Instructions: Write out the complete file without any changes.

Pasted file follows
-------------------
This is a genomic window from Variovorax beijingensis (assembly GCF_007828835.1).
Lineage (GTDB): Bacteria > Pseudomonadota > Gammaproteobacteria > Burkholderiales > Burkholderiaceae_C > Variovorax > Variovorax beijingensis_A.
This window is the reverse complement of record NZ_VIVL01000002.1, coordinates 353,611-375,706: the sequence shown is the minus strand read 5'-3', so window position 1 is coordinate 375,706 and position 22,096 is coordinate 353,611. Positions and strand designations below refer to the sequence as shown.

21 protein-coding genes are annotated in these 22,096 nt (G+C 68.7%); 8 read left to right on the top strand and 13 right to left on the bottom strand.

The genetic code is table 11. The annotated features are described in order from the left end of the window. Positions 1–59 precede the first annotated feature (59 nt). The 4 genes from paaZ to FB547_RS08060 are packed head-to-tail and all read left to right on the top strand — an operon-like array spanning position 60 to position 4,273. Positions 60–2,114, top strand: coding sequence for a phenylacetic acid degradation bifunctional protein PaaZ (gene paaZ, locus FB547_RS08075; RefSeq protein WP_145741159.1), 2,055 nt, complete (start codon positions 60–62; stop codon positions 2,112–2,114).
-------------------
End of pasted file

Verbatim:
This is a genomic window from Variovorax beijingensis (assembly GCF_007828835.1).
Lineage (GTDB): Bacteria > Pseudomonadota > Gammaproteobacteria > Burkholderiales > Burkholderiaceae_C > Variovorax > Variovorax beijingensis_A.
This window is the reverse complement of record NZ_VIVL01000002.1, coordinates 353,611-375,706: the sequence shown is the minus strand read 5'-3', so window position 1 is coordinate 375,706 and position 22,096 is coordinate 353,611. Positions and strand designations below refer to the sequence as shown.

21 protein-coding genes are annotated in these 22,096 nt (G+C 68.7%); 8 read left to right on the top strand and 13 right to left on the bottom strand.

The genetic code is table 11. The annotated features are described in order from the left end of the window. Positions 1–59 precede the first annotated feature (59 nt). The 4 genes from paaZ to FB547_RS08060 are packed head-to-tail and all read left to right on the top strand — an operon-like array spanning position 60 to position 4,273. Positions 60–2,114, top strand: coding sequence for a phenylacetic acid degradation bifunctional protein PaaZ (gene paaZ, locus FB547_RS08075; RefSeq protein WP_145741159.1), 2,055 nt, complete (start codon positions 60–62; stop codon positions 2,112–2,114).